The winter in Yellowknife is notably harsh, with frost virtually every day and the majority of days experiencing minimum temperatures below -20°C. Regular temperatures below -30°C are also not uncommon. Even during the daytime temperatures can stay well below -20°C. January, with a mean temperature of -25.6°C, is the coldest month. The lowest winter temperatures in Yellowknife generally reach just under -40°C, with -51.2°C being the lowest ever recorded.

Due to the extremely cold weather, the atmosphere is rather dry, especially in the coldest winter months. Therefore, precipitation is limited. Precipitation almost exclusively falls as snow. The largest amounts of snowfall occur at the beginning of winter, e.g. November sees on average 36.5 cm of total snowfall. As the snowfall accumulates over the winter, snow depth is generally highest at the end of winter, in late February and March.

Besides cold, the winters are also very dark with just under 5 hours of daylight during the shortest days in December. However, in wintertime the Northern Lights regularly light up the sky. According to Yellowknife.com, Yellowknife is the best place in the world to view the Aurora Borealis, and the Northern Lights are visible almost every cloud-free night.

Yellowknife spring climate (April-May): Warming up after long winter

In April, frost still occurs on the majority of days. However, during daytime, the temperature starts rising above 0°C on a regular basis. With the average daily minimum temperatures still below -10°C, many people will nevertheless still experience April as a winter month. With the average maximum temperature slightly above 0°C, the region experiences a quick warm-up from late April onwards. The permanent snow cover generally lasts until the end of this month, but occasionally a snow cover forms even in May.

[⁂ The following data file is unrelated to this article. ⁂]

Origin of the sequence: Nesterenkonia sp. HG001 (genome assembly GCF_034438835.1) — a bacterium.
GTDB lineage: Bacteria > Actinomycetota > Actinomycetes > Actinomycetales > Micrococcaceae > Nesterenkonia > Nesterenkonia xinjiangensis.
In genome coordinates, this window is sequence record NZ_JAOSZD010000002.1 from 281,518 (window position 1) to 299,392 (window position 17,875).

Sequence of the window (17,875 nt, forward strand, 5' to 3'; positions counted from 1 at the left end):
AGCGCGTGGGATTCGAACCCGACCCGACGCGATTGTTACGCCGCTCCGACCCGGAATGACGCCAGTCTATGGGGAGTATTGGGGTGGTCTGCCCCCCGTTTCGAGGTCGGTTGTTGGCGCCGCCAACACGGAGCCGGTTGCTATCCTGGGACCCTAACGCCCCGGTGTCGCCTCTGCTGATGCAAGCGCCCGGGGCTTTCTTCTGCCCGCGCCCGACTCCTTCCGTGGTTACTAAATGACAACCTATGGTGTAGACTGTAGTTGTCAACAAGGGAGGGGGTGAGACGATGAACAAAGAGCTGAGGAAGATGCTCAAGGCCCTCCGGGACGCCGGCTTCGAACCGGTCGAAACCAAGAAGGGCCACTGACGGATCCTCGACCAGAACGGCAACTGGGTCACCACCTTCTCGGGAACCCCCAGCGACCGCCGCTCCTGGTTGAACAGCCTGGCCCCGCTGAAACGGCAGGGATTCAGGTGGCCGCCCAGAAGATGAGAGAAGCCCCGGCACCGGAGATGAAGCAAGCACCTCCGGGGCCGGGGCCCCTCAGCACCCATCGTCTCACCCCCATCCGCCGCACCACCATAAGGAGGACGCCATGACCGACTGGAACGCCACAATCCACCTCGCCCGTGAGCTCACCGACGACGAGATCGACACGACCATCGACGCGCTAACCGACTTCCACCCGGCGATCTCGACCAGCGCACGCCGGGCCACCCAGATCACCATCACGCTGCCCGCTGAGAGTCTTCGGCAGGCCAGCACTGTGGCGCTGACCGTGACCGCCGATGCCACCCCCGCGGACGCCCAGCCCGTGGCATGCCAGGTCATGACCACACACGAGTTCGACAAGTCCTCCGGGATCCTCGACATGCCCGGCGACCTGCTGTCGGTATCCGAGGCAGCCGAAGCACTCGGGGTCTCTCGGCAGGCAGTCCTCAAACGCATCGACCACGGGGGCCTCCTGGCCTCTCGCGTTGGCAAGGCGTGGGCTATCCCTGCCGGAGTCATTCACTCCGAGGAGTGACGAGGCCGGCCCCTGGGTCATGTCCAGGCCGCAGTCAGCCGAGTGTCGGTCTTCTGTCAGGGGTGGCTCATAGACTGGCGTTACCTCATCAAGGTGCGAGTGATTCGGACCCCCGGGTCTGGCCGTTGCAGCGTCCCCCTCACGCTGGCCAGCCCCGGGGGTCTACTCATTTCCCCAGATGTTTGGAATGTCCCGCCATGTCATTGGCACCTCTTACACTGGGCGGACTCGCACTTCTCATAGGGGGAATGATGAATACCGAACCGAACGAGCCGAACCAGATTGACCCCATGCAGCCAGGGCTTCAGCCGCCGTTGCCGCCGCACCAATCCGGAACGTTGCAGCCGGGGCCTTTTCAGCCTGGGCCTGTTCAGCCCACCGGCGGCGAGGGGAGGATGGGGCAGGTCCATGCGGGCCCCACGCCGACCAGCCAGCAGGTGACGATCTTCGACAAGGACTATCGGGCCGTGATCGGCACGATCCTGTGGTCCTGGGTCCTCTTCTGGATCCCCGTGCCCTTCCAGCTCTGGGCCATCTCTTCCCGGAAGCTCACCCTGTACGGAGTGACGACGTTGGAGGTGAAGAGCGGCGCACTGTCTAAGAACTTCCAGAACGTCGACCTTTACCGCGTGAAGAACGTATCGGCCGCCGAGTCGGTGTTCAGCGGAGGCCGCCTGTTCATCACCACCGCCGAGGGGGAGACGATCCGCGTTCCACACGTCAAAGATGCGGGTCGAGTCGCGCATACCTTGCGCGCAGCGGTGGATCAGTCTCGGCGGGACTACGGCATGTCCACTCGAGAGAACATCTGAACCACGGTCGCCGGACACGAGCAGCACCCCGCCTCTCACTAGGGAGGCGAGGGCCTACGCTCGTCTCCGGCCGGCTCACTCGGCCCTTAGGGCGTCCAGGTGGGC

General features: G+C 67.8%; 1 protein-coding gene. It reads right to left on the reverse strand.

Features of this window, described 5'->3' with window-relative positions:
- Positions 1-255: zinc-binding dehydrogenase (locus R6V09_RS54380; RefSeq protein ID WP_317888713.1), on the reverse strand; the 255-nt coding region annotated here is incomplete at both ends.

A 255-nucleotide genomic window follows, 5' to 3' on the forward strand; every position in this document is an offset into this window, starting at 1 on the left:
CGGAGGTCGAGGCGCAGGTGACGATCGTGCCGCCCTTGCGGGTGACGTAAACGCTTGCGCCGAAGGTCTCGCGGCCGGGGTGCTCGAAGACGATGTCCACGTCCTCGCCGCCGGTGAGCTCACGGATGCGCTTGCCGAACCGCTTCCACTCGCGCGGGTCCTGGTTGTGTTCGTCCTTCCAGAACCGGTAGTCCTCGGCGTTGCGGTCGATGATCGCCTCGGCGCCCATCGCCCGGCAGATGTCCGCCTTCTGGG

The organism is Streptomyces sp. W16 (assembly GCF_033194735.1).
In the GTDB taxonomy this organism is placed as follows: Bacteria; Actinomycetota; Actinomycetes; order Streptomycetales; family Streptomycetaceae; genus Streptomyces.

While May is generally a spring month in Yellowknife, frost still commonly occurs. At the same time, May is the month where daily maximum temperatures reaches above +10°C regularly and generally the first day(s) with temperatures above 20°C occur (at the end of) this month.

Yellowknife summer climate (June-August): sunny and mild to warm

Summers in Yellowknife are sunny and range from mild to warm, with temperatures often surpassing 20°C. July, with an average daily maximum of 21.3°C, is the warmest month of the year. The region experiences the sunniest summer in Canada during these months, and heatwaves can occur due to land climate characteristics and the large landmass to the south.

While it’s very sunny, the summer is the wettest season – but still not very wet – with about 110 mm precipitation over the 3 summer months. Where in the other seasons precipitation is mainly caused by frontal precipitation, in late spring and summer precipitation is mainly caused by rain showers and sometimes thunderstorms.